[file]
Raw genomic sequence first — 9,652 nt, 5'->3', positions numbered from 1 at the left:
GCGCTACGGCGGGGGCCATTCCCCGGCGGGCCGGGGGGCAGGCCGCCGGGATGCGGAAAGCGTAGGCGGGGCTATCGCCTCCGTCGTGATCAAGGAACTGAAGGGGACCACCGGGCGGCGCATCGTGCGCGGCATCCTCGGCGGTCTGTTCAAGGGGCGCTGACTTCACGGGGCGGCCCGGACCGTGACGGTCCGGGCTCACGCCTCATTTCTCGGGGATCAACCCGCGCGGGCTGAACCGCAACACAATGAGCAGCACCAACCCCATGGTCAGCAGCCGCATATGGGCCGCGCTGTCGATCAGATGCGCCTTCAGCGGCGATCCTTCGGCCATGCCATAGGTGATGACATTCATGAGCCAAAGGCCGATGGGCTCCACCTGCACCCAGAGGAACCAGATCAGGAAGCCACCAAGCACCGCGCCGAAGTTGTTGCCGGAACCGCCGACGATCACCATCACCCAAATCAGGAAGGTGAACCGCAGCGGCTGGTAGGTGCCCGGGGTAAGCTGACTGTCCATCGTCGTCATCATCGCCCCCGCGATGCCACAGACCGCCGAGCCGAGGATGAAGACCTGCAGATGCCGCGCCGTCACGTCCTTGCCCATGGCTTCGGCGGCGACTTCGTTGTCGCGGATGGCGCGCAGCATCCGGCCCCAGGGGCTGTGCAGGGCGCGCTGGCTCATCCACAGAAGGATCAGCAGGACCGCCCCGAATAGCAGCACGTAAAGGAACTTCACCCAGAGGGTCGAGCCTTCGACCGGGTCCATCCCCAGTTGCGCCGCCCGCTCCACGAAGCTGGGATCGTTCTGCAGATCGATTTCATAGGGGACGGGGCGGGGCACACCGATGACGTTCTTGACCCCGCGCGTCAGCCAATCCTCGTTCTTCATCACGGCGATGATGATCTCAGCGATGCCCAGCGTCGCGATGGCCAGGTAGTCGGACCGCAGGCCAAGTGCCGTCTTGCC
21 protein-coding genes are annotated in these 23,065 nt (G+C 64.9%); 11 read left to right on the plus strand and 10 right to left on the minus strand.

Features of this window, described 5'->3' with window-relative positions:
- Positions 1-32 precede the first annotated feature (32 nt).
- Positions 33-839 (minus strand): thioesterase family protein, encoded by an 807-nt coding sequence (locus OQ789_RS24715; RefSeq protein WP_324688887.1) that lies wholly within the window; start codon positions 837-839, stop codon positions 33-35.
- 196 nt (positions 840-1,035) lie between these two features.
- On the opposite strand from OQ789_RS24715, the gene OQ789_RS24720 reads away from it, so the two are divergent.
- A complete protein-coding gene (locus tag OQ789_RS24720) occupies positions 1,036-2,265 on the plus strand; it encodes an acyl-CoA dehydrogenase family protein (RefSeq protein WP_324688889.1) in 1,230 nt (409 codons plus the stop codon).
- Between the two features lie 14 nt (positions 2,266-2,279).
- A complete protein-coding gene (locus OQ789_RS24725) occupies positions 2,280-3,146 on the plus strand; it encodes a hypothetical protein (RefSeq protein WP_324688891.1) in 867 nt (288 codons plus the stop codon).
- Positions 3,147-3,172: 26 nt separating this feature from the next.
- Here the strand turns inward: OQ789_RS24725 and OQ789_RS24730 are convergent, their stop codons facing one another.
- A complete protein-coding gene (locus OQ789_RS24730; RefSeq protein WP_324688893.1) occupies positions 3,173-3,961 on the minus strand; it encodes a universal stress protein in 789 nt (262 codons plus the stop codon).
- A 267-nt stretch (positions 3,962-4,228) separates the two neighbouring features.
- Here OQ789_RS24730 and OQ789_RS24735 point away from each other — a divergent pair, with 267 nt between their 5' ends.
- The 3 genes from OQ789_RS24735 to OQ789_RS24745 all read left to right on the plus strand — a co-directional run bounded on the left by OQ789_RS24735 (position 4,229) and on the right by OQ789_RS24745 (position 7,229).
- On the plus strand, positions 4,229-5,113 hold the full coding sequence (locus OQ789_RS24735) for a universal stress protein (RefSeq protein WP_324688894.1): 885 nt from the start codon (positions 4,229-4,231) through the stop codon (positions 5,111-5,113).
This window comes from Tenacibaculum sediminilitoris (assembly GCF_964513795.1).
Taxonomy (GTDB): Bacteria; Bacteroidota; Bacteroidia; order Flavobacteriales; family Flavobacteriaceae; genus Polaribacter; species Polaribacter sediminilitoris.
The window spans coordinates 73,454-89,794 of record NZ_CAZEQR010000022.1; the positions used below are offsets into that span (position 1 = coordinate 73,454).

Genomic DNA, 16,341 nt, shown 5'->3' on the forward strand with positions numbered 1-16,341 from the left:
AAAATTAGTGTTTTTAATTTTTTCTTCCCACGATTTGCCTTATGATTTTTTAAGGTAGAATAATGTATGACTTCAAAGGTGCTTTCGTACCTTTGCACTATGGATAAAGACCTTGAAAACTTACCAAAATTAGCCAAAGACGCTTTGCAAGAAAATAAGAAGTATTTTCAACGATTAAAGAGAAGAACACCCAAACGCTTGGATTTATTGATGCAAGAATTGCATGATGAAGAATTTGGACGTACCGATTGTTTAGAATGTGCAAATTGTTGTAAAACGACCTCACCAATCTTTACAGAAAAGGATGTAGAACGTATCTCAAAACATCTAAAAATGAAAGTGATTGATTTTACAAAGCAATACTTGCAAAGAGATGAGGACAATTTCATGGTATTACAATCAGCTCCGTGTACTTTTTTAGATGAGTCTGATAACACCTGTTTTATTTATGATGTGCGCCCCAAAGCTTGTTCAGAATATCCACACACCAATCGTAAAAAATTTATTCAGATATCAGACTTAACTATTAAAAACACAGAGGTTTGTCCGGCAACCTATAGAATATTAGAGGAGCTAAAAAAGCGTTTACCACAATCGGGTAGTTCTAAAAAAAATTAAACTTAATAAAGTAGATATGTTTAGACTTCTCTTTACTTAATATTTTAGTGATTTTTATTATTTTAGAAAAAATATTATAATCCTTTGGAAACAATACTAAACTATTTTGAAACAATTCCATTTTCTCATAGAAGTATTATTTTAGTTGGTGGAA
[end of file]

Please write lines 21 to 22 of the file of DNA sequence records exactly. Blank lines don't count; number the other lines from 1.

The window spans coordinates 73,454-89,794 of record NZ_CAZEQR010000022.1; the positions used below are offsets into that span (position 1 = coordinate 73,454).

Genomic DNA, 16,341 nt, shown 5'->3' on the forward strand with positions numbered 1-16,341 from the left: